doi: 10.3934/dcdss.2021071
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Stable numerical methods for a stochastic nonlinear Schrödinger equation with linear multiplicative noise

1. 

Department of Mathematics, The University of Tennessee, Knoxville, TN 37996, USA

2. 

Department of Applied Mathematics, Hong Kong Polytechnic University, Hung Hom, Kowloon, Hong Kong

*Corresponding author: Xiaobing Feng

Received  January 2021 Revised  April 2021 Early access June 2021

Fund Project: The work of the first author was partially supported by the NSF grants DMS-2012414 and DMS-1620168

This paper is concerned with fully discrete finite element approximations of a stochastic nonlinear Schrödinger (sNLS) equation with linear multiplicative noise of the Stratonovich type. The goal of studying the sNLS equation is to understand the role played by the noises for a possible delay or prevention of the collapsing and/or blow-up of the solution to the sNLS equation. In the paper we first carry out a detailed analysis of the properties of the solution which lays down a theoretical foundation and guidance for numerical analysis, we then present a family of three-parameters fully discrete finite element methods which differ mainly in their time discretizations and contains many well-known schemes (such as the explicit and implicit Euler schemes and the Crank-Nicolson scheme) with different combinations of time discetization strategies. The prototypical $ \theta $-schemes are analyzed in detail and various stability properties are established for its numerical solution. An extensive numerical study and performance comparison are also presented for the proposed fully discrete finite element schemes.

Citation: Xiaobing Feng, Shu Ma. Stable numerical methods for a stochastic nonlinear Schrödinger equation with linear multiplicative noise. Discrete & Continuous Dynamical Systems - S, doi: 10.3934/dcdss.2021071
References:
[1]

V. BarbuM. Rockner and D. Zhang, Stochastic nonlinear Schrödinger equations, Nonlinear Anal., 136 (2016), 168-194.  doi: 10.1016/j.na.2016.02.010.  Google Scholar

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A. de Bouard and A. Debussche, A semi-discrete scheme for the stochastic nonlinear Schrödinger equation, Numer. Math., 96 (2004), 733-770.  doi: 10.1007/s00211-003-0494-5.  Google Scholar

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A. de Bouard and A. Debussche, Weak and strong order of convergence of a semi-discrete scheme for the stochastic nonlinear Schrödinger equation, Appl. Math. Optim., 54 (2006), 369-399.  doi: 10.1007/s00245-006-0875-0.  Google Scholar

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W. CaiJ. Li and Z. Chen, Unconditional convergence and optimal error estimates of the Euler semi-implicit scheme for a generalized nonlinear Schrödinger equation, Advances in Comp. Math., 42 (2016), 1311-1330.  doi: 10.1007/s10444-016-9463-2.  Google Scholar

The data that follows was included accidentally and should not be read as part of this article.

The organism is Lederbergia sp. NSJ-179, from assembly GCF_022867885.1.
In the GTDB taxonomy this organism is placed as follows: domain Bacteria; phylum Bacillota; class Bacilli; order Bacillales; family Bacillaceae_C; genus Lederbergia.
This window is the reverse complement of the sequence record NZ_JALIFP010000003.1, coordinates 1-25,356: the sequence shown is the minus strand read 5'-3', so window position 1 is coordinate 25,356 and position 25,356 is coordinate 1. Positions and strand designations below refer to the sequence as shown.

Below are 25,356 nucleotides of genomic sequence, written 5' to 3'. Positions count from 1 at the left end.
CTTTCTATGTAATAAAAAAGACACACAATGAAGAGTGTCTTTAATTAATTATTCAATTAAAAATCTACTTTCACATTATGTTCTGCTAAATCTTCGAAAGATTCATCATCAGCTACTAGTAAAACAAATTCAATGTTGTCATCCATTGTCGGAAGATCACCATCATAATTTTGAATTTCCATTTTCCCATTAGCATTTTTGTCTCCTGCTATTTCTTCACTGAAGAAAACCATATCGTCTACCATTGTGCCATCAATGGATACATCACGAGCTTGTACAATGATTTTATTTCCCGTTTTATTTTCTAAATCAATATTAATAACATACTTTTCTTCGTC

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C. ChenJ. Hong and A. Prohl, Convergence of a $\theta$-scheme to solve the stochastic nonlinear Schrödinger equation with Stratonovich noise, Stoch PDE: Anal. Comp., 4 (2016), 274-318.  doi: 10.1007/s40072-015-0062-x.  Google Scholar

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J. CuiJ. Hong and Z. Liu, Strong convergence rate of finite difference approximations for stochastic cubic Schrödinger equations, J. Diff. Eqns., 263 (2017), 3687-3713.  doi: 10.1016/j.jde.2017.05.002.  Google Scholar

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[11]

X. Feng, B. Li and S. Ma, High-order mass- and energy-conserving SAV–Gauss collocation finite element methods for the nonlinear Schrödinger equation, SIAM J. Numer. Anal., (to appear). Google Scholar

[12]

X. FengH. Liu and S. Ma, Mass- and energy-conserved numerical schemes for nonlinear Schrödinger equations, Commun. Comput. Phys., 26 (2019), 1365-1396.  doi: 10.4208/cicp.2019.js60.05.  Google Scholar

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J. Liu, Order of convergence of splitting schemes for both deterministic and stochastic nonlinear Schrödinger equations, SIAM J. Numer. Anal., 51 (2013), 1911-1932.  doi: 10.1137/12088416X.  Google Scholar

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J. Liu, Mass-preserving splitting scheme for the stochastic Schrödinger equation with multiplicative noise, IMA. J. Numer. Anal., 33 (2013), 1469-1479.  doi: 10.1093/imanum/drs051.  Google Scholar

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W. LuY. Huang and H. Liu, Mass preserving discontinuous Galerkin methods for Schrödinger equations, J. Comput. Phys., 282 (2015), 210-226.  doi: 10.1016/j.jcp.2014.11.014.  Google Scholar

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N. TaghizadehM. Mirzazadeh and F. Farahrooz, Exact solutions of the nonlinear Schrödinger equation by the first integral method, J. Math. Anal. Appl., 374 (2011), 549-553.  doi: 10.1016/j.jmaa.2010.08.050.  Google Scholar

[17]

T. Tao, Nonlinear Dispersive Equations, AMS, Providence, Rhode Island, 2006. doi: 10.1090/cbms/106.  Google Scholar

[18]

J. Wang, A new error analysis of Crank-Nicolson Galerkin FEMs for a generalized nonlinear Schrödinger equation, J. Scient. Comp., 60 (2014), 390-407.  doi: 10.1007/s10915-013-9799-4.  Google Scholar

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Y. Xu and C. W. Shu, Local discontinuous Galerkin methods for nonlinear Schrödinger equations, J. Comput. Phys., 205 (2005), 72-97.  doi: 10.1016/j.jcp.2004.11.001.  Google Scholar

show all references

References:
[1]

V. BarbuM. Rockner and D. Zhang, Stochastic nonlinear Schrödinger equations, Nonlinear Anal., 136 (2016), 168-194.  doi: 10.1016/j.na.2016.02.010.  Google Scholar

[2]

A. Bensoussan and R. Temam, Equations stochastiques du type Navier-Stokes, J. Funct. Anal., 13 (1973), 195-222.  doi: 10.1016/0022-1236(73)90045-1.  Google Scholar